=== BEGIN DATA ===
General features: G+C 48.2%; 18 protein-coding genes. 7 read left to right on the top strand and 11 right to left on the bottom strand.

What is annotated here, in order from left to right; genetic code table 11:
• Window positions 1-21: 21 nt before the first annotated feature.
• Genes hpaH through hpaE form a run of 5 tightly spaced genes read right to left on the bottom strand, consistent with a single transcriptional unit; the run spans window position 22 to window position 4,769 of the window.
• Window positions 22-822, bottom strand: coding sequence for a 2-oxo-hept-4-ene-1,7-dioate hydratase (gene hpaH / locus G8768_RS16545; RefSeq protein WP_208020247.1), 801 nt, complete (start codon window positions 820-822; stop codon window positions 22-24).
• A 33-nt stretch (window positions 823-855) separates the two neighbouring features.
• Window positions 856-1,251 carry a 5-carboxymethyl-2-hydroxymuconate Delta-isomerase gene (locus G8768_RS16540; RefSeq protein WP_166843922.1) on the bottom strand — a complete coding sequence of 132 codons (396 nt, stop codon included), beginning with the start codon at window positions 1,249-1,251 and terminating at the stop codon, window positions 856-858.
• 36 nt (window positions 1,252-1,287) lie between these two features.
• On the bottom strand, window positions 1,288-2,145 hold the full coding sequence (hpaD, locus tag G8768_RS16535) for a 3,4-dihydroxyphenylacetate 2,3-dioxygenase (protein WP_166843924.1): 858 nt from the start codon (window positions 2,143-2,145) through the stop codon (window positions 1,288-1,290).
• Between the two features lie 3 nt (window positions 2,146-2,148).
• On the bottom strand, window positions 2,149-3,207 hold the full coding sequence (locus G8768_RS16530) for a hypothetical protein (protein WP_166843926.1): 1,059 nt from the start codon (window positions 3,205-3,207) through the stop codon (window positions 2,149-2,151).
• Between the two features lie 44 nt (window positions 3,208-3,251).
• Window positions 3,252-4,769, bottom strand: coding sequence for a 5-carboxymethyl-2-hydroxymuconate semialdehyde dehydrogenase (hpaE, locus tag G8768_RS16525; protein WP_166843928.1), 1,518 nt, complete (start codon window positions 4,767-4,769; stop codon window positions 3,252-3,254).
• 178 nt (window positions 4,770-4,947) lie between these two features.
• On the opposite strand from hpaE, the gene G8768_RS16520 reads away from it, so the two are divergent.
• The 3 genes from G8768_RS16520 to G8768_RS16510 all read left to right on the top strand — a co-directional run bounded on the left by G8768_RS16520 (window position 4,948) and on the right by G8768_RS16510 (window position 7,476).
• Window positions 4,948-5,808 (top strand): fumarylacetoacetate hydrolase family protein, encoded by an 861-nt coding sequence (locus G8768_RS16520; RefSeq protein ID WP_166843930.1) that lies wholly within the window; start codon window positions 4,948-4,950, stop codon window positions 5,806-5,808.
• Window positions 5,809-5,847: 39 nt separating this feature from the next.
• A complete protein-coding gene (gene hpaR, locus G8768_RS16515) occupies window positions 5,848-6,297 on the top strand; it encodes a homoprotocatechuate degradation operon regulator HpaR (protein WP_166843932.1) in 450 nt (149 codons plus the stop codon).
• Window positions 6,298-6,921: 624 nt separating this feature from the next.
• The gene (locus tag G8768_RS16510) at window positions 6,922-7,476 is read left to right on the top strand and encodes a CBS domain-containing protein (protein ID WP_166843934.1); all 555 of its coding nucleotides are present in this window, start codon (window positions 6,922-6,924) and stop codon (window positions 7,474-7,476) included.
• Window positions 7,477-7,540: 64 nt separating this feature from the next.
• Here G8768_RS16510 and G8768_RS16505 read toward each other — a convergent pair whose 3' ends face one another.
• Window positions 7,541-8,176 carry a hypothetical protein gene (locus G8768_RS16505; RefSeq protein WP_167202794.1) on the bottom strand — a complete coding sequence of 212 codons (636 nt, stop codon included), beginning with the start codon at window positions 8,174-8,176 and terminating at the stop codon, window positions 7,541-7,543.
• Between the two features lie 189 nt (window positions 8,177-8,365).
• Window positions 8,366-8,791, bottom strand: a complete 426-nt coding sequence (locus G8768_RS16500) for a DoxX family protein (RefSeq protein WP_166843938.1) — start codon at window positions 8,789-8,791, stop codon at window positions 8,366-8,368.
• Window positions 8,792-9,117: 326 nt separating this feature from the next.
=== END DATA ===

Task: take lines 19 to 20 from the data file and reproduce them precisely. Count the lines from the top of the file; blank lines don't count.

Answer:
• A complete protein-coding gene (gene hpaR, locus G8768_RS16515) occupies window positions 5,848-6,297 on the top strand; it encodes a homoprotocatechuate degradation operon regulator HpaR (protein WP_166843932.1) in 450 nt (149 codons plus the stop codon).
• Window positions 6,298-6,921: 624 nt separating this feature from the next.